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Fertile periods of artistic endeavor are not hard to come by in Japanese history. Many would cite, for example, the Edo (1603-1868), Muromachi (1392-1573), or Heian (794-1185) periods. Few, however, would mention the ancient Jomon Period (10,000-200 B.C. )in the same breath.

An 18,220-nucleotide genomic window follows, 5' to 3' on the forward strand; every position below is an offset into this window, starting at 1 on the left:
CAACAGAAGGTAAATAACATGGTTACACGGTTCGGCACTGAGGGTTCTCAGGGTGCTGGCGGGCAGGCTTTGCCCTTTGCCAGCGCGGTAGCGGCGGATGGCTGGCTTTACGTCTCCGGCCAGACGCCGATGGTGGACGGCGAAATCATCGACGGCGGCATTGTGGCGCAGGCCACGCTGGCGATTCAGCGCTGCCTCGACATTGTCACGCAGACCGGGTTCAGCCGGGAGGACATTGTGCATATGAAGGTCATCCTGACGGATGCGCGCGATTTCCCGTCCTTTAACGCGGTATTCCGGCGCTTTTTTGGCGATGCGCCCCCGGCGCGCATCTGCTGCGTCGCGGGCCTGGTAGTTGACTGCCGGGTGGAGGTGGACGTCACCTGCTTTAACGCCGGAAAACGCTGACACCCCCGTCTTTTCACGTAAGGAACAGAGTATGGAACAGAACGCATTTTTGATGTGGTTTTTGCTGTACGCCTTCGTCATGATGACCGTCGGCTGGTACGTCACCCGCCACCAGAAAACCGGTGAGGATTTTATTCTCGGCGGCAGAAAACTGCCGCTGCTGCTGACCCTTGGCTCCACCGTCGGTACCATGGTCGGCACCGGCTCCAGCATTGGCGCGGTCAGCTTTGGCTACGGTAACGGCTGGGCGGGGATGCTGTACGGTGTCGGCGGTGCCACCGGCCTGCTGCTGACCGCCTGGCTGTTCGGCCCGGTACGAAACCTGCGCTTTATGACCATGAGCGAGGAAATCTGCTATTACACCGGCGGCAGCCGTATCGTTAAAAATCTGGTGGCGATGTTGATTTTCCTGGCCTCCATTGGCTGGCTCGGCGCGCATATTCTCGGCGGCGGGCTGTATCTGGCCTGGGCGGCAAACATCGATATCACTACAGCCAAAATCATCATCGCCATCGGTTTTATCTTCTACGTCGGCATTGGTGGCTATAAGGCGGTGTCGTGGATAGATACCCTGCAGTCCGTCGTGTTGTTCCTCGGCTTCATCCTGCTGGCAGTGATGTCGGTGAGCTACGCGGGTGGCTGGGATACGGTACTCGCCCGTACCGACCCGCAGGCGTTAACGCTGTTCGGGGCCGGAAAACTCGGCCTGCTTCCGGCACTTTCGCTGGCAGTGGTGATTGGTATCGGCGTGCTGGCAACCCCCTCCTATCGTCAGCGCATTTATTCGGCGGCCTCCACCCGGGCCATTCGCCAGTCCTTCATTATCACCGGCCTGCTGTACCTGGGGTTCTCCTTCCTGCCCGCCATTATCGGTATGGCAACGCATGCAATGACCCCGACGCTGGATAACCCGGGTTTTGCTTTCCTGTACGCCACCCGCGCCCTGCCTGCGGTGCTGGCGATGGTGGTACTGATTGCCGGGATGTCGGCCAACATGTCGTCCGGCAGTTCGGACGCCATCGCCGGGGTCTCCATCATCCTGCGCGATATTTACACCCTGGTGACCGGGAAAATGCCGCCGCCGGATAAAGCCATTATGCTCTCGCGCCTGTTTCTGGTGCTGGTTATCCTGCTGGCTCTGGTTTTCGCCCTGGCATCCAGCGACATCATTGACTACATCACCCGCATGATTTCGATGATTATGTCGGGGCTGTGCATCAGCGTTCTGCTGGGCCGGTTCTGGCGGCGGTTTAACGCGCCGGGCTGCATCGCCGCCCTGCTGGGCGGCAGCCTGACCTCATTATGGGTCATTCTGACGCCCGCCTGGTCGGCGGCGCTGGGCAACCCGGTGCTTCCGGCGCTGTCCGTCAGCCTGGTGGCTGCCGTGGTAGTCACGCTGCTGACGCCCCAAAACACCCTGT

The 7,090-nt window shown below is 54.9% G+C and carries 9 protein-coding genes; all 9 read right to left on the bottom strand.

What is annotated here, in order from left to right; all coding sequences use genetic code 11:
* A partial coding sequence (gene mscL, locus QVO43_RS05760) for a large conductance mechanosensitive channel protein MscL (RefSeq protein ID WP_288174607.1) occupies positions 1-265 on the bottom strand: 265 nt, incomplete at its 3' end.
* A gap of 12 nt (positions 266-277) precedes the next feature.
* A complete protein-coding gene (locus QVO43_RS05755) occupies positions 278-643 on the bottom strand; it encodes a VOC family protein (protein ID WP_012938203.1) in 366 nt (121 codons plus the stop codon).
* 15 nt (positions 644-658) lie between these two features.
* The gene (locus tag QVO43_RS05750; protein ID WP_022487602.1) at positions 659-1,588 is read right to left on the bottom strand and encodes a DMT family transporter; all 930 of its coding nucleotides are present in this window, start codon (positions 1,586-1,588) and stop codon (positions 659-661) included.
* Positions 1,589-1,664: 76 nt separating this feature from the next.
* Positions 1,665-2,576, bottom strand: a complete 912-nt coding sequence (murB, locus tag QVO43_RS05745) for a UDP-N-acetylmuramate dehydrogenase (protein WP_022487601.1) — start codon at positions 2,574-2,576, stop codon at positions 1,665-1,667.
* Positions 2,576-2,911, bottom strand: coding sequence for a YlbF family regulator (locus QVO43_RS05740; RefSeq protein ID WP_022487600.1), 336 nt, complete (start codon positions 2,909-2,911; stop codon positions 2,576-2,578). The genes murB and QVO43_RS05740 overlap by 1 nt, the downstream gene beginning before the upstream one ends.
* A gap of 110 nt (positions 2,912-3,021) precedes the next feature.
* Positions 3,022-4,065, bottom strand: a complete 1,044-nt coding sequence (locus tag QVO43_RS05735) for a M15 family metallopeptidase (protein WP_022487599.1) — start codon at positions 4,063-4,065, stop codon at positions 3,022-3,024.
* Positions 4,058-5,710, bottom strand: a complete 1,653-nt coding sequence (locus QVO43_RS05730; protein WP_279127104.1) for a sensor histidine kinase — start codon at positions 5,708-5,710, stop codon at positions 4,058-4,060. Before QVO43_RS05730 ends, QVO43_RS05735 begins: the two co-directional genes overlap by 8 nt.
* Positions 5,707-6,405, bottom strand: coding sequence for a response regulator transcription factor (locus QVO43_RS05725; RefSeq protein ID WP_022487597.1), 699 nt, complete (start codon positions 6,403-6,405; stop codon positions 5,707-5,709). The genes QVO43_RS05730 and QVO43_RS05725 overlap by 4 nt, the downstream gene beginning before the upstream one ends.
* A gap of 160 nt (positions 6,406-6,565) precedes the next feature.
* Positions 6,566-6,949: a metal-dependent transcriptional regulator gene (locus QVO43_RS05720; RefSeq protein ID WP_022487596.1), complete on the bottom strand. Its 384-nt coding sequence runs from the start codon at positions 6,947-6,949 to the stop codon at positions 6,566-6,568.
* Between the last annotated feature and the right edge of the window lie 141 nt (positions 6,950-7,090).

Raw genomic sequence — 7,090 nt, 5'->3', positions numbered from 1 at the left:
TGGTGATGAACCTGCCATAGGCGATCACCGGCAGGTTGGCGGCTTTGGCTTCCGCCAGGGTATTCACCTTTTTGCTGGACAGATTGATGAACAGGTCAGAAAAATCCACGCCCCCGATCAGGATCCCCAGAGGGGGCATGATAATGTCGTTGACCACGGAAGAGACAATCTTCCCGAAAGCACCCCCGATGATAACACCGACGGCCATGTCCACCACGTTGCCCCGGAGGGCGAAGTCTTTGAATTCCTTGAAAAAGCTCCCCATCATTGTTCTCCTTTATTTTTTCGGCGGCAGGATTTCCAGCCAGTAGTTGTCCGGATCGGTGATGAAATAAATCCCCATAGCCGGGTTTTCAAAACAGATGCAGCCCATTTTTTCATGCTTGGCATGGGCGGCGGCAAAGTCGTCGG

The Tokyo National Museum aims to change that with its “Jomon: 10,000 Years of Prehistoric Art in Japan” exhibition, which has rounded up more than 200 items — everything from ancient jars to masks.

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